“We took what the defense was giving us,” said McMillan when asked about the officiating and the Hawks’ lack of free throws. “The first half, we had a lot of kick-outs. The second half, the lane opened up a little more and we were able to get to the basket, get to the free throw line.”
The Hawks are relatively inexperienced as a group in the playoffs but do have a few scattered veterans like Capela, Danilo Gallinari and Williams who have been to the playoffs a number of times. Williams was impressed not just with Young’s performance in his first playoff game but the team as a whole as many made their playoff debuts.
“Nobody looked shocked, nobody looked like the moment was too big and what a hell of a place to have your debut,” said Williams of how the younger players fared in their playoff debut. “Madison Square Garden, the first time the fans were in the building. They were really excited to be back. It felt good. There’s no better place to have your debut than Madison Square Garden with a very young, talented Knicks team that’s on the upswing. The energy was electric. I felt like none of the young guys (that) the moment was too big for them.”
Speaking of Williams, he played a huge role in this game in the second half. The Knicks found a bit of momentum towards the end of the third quarter as the Hawks’ offense slowed. Williams hit two big baskets to end the third quarter to cut a seven-point Knicks lead to just two as the final quarter began, before Williams tied the game there too as he went on a 7-0 personal run at a very precarious time for the Hawks as the Knicks had their largest lead when they led by seven points.
McMillan ended up leaving Williams in the game — in place of Young — a little longer than one would expect in a playoff game, and postgame it was revealed that Young himself told McMillan to leave Williams in the game as he was rolling.
“Lou did a nice job for us, especially in the third and fourth quarter,” said McMillan postgame. “Was able to keep us close and it got to a point where he was playing well and I was going to sub him with Trae and Trae basically said ‘Let him go.’ He’s doing a good job, we’re going to let him go, we left Lou in the game and he was able to keep us close. That’s the role of a backup is to keep that game close or go ahead and he did a good job of scoring which we know he’s capable of. We definitely needed his scoring at that point in the game.”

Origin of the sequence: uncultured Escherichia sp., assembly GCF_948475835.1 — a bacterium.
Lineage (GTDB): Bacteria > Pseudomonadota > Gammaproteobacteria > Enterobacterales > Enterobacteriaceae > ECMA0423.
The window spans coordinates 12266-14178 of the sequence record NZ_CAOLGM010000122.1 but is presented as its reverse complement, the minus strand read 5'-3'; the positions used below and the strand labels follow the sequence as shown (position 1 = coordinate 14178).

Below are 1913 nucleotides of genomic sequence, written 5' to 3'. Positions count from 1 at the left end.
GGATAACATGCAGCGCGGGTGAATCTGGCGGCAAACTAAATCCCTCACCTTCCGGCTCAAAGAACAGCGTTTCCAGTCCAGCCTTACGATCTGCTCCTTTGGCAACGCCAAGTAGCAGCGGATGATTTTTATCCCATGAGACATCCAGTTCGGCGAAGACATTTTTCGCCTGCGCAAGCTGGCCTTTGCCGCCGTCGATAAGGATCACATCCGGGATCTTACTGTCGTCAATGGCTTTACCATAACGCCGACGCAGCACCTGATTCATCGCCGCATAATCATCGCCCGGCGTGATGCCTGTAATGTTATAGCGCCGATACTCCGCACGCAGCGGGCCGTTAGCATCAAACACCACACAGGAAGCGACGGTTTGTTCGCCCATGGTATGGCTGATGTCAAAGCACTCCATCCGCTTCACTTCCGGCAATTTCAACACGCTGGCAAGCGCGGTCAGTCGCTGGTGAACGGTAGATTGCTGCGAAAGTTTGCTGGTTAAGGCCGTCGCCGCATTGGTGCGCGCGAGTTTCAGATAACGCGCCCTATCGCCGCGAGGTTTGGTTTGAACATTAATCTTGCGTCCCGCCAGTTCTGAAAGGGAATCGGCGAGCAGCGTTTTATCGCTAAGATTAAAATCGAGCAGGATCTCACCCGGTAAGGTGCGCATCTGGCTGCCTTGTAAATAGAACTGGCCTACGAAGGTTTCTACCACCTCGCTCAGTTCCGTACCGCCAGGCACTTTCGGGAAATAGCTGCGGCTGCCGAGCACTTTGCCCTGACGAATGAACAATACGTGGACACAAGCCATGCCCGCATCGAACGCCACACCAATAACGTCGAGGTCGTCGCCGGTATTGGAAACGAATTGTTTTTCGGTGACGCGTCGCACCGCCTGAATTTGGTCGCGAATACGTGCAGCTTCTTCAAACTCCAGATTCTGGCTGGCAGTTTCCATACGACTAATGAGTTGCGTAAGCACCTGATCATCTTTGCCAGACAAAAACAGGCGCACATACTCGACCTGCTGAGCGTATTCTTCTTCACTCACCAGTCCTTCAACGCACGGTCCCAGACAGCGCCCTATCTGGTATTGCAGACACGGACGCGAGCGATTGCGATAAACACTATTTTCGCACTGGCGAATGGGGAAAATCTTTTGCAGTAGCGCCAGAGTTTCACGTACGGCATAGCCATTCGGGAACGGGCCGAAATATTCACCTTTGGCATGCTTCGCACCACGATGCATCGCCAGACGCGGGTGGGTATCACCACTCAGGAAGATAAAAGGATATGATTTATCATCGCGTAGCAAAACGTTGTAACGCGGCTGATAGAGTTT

“That’s something I’ve learned being part of this league, the game is so long,” said Young of telling McMillan to leave Williams in the game. “Anytime you can get breaks or anytime you can get a rest and you’re winning and everything is going good for your team, you want to use it. I was about to go back in, Lou had got a couple of buckets to go and I think we were making a run. I looked at Nate and just told him ‘I can stay out a couple of minutes,’ and things like that because they were rolling. It’s just knowing the game, knowing the time and there’s still a lot of time left and our guys are rolling so just leave them out there and they keep it going to let them go.”
Williams had praised Young’s leadership postgame already before he was asked about this himself, where he went on to praise Young’s leadership again in recognizing when other players have it going on the court.
“Trae has confidence in me, I have confidence in Trae, that’s what it takes to be a great team,” said Williams of Young asking to leave Williams in the game. “Being a team player, understanding when there’s an opportunity for another player that has it going to stay in the game and give you an opportunity to win the game. For him to recognize that, he’s showing that he’s ready to take that next step in leading this team and being the guy for us.”
Williams finished with 13 points on 6-of-9 shooting in 12 minutes and his points were so incredibly timely for the Hawks. They were also sorely needed from Williams, who — generally speaking — struggled with the Hawks and hadn’t played too well or consistently as the regular season wound down. As you would probably expect for a veteran like Williams, it’s a different story in the playoffs.
The Hawks sorely needed his production because even with that burst in the second half, the Hawks’ bench was still outscored 64-31. Danilo Gallinari struggled as he shot 3-of-11 from the field and 1-of-7 from three as he scored just seven points.
Kevin Huerter scored eight points on 3-of-7 from the field but still played a good game and his value last night really came as a playmaker, where he should see more time as the backup 1.
Staying on the topic of the bench, Onyeka Okongwu played just 2:40, coming in a stint in the first half. In that time, Okongwu just looked completely out of his depth, which is to be expected of a rookie big in a series where the opposing bigs are Randle, Noel and Gibson: it was just never a spot where Okongwu was going to shine and unsurprisingly McMillan elected not to play him in the second half.
Going forward, Okongwu probably shouldn’t play again in this series — certainly at the Garden, maybe at home Okongwu would fare better — because the Hawks’ second unit already struggles against this team (and that was on show again last night as the Knicks’ second unit erased the Hawks’ 11 point lead), a rookie big against the plethora of quality bigs that the Knicks possess.